Smarter Ways to Discover

When it comes to discovery, the legal industry remains largely penny-wise and pound-foolish. Initiatives such as the American Corporate Counsel’s Value Challenge demonstrate clients’ desire for innovation, efficiency, process improvement and cost control. However, unless clients demand it, attorneys rarely seek to maximize the use of technology to facilitate efficient and cost-effective discovery. There is huge potential today for cost saving through the use of simple, easy-to-understand technologies aligned to proven workflows and appropriate resources.

The Early Solution: Contract Attorneys for Review

Seventy-three percent of all discovery costs are incurred during document review, according to a 2012 Rand Study. Long ago, corporate clients began to push for a different way of handling document review that did not involve the use of costly associate attorneys. Agencies that specialize in document review on a contract basis emerged across the country and, eventually, across the world. At such agencies, large numbers of contract attorneys spend 8-12 hours a day staring at computer screens as they review and code documents – at a significantly lower rate than the billable rates of law-firm associates. As the sheer volume of data grows exponentially, however, the industry must do more than throw contract attorneys at the problem.

Today’s Simple Technology Alternatives

As the electronic discovery industry has matured, a wide range of tools have entered the market – offering benefits such as time and cost savings, and more consistent, accurate work product. These tools range in sophistication and in the amount of planning and commitment required to make them successful.

At the most sophisticated end of the scale, there is predictive coding. Predictive coding is the use of machine-learning technologies to categorize an entire collection of documents based on human review of only a subset of the document collection. Discussion of predictive coding has dominated trade shows, educational forums and industry publications for the past several years. In reality, the industry’s current appetite for predictive coding is limited. Attorneys struggle to understand how predictive coding works and how to incorporate it into their practice.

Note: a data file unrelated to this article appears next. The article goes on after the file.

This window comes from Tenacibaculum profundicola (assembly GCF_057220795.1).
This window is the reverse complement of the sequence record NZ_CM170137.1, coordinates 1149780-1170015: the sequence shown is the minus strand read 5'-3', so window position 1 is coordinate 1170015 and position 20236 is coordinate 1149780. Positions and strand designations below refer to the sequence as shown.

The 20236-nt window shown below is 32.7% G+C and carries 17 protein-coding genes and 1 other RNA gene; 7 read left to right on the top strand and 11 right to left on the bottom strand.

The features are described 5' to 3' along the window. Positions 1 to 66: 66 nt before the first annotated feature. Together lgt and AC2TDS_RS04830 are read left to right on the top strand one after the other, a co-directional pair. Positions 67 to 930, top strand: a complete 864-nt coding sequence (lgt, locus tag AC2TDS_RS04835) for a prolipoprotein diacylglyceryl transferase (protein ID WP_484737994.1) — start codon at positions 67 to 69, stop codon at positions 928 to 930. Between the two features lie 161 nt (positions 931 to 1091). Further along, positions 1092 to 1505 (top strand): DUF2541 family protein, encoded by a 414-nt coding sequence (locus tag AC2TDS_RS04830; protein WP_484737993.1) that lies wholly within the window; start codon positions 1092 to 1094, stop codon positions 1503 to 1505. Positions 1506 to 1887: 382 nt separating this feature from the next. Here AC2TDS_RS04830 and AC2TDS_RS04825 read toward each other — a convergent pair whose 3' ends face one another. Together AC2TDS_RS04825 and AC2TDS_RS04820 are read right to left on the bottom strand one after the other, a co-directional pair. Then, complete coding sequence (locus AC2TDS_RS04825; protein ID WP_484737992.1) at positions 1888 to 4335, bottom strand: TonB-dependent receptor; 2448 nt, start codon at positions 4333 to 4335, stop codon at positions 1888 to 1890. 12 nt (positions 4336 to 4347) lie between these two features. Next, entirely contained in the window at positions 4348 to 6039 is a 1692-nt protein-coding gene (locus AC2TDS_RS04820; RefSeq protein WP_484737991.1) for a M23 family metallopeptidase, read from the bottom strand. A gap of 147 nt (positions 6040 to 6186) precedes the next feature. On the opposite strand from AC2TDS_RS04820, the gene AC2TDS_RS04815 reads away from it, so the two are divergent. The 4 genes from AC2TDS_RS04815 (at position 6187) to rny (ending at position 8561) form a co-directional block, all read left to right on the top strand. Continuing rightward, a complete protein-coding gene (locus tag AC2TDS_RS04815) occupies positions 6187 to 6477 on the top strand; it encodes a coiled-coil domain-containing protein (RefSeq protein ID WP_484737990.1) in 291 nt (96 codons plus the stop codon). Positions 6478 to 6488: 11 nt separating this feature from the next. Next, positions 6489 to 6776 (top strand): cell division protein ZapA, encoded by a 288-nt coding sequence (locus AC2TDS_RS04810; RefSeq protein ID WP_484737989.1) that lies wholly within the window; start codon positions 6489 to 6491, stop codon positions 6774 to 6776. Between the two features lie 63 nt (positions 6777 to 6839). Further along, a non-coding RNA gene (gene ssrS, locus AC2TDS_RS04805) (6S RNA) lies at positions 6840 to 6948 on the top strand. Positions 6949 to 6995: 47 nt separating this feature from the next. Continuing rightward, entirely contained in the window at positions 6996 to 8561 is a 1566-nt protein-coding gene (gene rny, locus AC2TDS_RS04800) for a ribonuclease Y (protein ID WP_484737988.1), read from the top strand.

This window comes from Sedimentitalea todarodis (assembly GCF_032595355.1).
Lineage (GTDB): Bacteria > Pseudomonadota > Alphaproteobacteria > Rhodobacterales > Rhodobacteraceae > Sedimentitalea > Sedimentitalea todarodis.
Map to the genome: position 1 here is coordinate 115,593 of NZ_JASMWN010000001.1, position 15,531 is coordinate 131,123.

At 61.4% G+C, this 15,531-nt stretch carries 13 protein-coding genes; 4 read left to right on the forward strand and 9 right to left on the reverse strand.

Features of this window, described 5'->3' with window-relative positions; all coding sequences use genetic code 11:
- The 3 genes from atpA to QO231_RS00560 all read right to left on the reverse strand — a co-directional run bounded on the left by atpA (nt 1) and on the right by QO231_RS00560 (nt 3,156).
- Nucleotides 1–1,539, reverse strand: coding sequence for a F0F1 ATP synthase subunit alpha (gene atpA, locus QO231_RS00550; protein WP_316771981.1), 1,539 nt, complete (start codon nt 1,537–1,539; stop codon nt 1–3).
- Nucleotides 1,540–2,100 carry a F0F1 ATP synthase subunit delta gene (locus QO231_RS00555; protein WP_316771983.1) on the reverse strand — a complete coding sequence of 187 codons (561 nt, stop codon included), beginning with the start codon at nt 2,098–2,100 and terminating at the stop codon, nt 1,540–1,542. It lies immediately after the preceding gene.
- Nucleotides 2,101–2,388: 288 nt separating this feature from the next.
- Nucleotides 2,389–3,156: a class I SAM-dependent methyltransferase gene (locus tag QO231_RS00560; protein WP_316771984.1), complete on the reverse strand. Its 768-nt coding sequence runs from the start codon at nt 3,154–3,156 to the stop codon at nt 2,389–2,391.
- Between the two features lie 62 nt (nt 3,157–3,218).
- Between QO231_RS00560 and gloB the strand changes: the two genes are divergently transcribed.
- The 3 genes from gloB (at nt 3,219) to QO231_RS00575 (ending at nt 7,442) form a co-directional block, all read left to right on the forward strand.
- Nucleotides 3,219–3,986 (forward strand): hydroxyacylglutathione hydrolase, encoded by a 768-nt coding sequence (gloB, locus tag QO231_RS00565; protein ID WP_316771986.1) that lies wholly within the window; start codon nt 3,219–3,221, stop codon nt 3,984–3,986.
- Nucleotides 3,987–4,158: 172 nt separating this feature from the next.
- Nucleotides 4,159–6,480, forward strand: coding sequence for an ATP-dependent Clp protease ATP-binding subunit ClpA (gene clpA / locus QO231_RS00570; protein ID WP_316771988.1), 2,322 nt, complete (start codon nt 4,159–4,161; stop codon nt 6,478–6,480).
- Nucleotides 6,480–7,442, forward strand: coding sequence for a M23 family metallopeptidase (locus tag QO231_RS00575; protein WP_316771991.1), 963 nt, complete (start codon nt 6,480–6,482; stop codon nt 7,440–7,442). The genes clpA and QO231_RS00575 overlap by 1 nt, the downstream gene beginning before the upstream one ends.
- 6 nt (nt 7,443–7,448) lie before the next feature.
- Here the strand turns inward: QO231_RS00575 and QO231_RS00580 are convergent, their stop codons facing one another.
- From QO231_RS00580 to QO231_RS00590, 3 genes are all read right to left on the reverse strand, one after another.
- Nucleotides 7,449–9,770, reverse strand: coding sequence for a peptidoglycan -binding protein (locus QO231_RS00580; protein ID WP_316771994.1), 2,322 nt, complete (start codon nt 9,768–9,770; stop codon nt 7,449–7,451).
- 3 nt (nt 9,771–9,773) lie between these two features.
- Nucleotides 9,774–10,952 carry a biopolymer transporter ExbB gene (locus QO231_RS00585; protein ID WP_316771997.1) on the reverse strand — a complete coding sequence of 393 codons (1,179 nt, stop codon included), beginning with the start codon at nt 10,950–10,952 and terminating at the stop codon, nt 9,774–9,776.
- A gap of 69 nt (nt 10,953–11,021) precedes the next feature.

Luckily, a number of technology alternatives are less complex and effective. These tools simply organize data making document review dramatically more efficient. And they are simple to understand and explain. Three are worth highlighting here: E-mail Threading; Near-Duplicate Identification; and Language Detection.

1) E-mail Threading

E-mail threading technology presents all e-mails in an e-mail chain together. When used correctly, e-mail threading eliminates the need to review each message in a chain on its own, isolated from the others. When e-mails are grouped together, attorneys can make more consistent coding decisions. The use of e-mail threading increases document-review efficiency by 15-20 percent. When legal teams take the additional step of suppressing  individual e-mails and reviewing only the longest, most comprehensive threads (and any unique attachments), the sheer volume of e-mails requiring review can be reduced by 40-60 percent. This results in significant cost savings in document review.

2) Near-Duplicate Identification

Efficiencies can also be created when similar loose documents (non-email) are grouped in order to expedite the review process. It is much more efficient for reviewers to work with groups of similar documents at one time rather than random documents presented in an unorganized fashion. Use of near-duplicate identification can expedite document review rates by 20-25 percent.

3)  Language Detection

It is increasingly rare to have only English documents in a document review set. Foreign language data require resources with experience in the appropriate language. The use of language-detection tools group foreign-language data together for efficient review by resources with the appropriate skills. This is much more efficient than having foreign language data mixed in with other documents during review.

Investments in Technology Produce Significant Savings

Will you pay more for technologies to facilitate efficient and effective discovery? Yes, they require an additional up-front investment. But don’t be penny-wise and pound-foolish. I contend that there are cost savings to be had on almost every document review applying one or more of these technologies. Indeed, forward thinking law firms and corporations have begun making them part of their workflow on all matters. I urge you to take time to analyze the return-on-investment of these technologies and the significant impact they have on the total of discovery. They more than pay for themselves — yielding a 20-40 percent reduction in total document review costs. Moreover, these technologies add strategic value by providing faster access to key, critical information.

For more information on how Discovia can help your organization discover smarter, please contact me at Paige Hunt Wojcik.

More by | Paige Hunt Wojcik Paige Hunt Wojcik , Law.com Contributor
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